It all seems quite distant, but there have been times in recent years when there have been expectations the Arab "street" would rise up against its rulers and Americans. During the buildup to the Kuwait war in 1991, for example, expectations of an eruption were so great that I actually published an article six days after hostilities began titled "Why Arabs Aren't Rioting."
Today, however, that street is strikingly quiescent. Yasmine El-Rashidi of Egypt's Al-Ahram newspaper did some interviewing in Cairo after the Israeli execution of Abdel Aziz Rantisi and found "the news remained just a murmur," while the city's population "surprisingly calm." Here are of the quotes she culled:
- I demonstrated for Iraq. And I demonstrated again for Sheikh Yassin. But this time, I am here, working. Furious, of course, but realising that even if we speak, what will happen?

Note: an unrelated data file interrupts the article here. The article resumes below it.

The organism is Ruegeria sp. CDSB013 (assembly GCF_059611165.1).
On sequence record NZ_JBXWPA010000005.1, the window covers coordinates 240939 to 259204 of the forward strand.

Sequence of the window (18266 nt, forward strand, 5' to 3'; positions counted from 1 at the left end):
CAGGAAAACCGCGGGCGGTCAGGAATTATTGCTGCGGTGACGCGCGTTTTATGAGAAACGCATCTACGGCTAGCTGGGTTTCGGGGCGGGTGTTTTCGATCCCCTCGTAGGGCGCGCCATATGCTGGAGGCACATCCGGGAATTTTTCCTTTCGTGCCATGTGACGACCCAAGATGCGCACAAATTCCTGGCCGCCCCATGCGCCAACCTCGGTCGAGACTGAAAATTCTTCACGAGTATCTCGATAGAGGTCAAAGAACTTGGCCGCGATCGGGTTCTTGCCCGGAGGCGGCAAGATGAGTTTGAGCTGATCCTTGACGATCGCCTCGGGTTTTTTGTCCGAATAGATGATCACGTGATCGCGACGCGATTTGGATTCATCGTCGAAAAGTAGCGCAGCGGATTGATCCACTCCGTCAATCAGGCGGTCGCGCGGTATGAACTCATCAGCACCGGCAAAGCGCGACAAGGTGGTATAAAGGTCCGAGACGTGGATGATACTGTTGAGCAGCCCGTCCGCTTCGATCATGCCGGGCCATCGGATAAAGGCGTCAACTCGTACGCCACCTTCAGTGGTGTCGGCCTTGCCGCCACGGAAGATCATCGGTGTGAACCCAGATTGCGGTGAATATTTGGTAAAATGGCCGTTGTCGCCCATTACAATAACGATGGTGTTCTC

- What am I to do? Go out and fight? Demonstrate? Demonstrations are the explosion of the tongue. And then what happens? Nothing.
- If you get hit repeatedly in the same place, you eventually get used to it. And so much has happened in the past few weeks I think people are exhausted.
- This isn't about wanting to go out and fight or vent anger. We are condemning both Israel and the Untied States in our gathering, but more so, we are mourning.
- The leaders, the Arabs, the activists, everyone is talking and objecting, and the US is replying with promises, but nothing is being done.
To anyone looking for a more tranquil, less violent, and less fevered Middle East, such sentiments are like balm. This also fits into my assessment that Palestinians are slowly – too slowly – coming to the realization that their effort to destroy Israel is forlorn and hopeless.(April 22, 2004)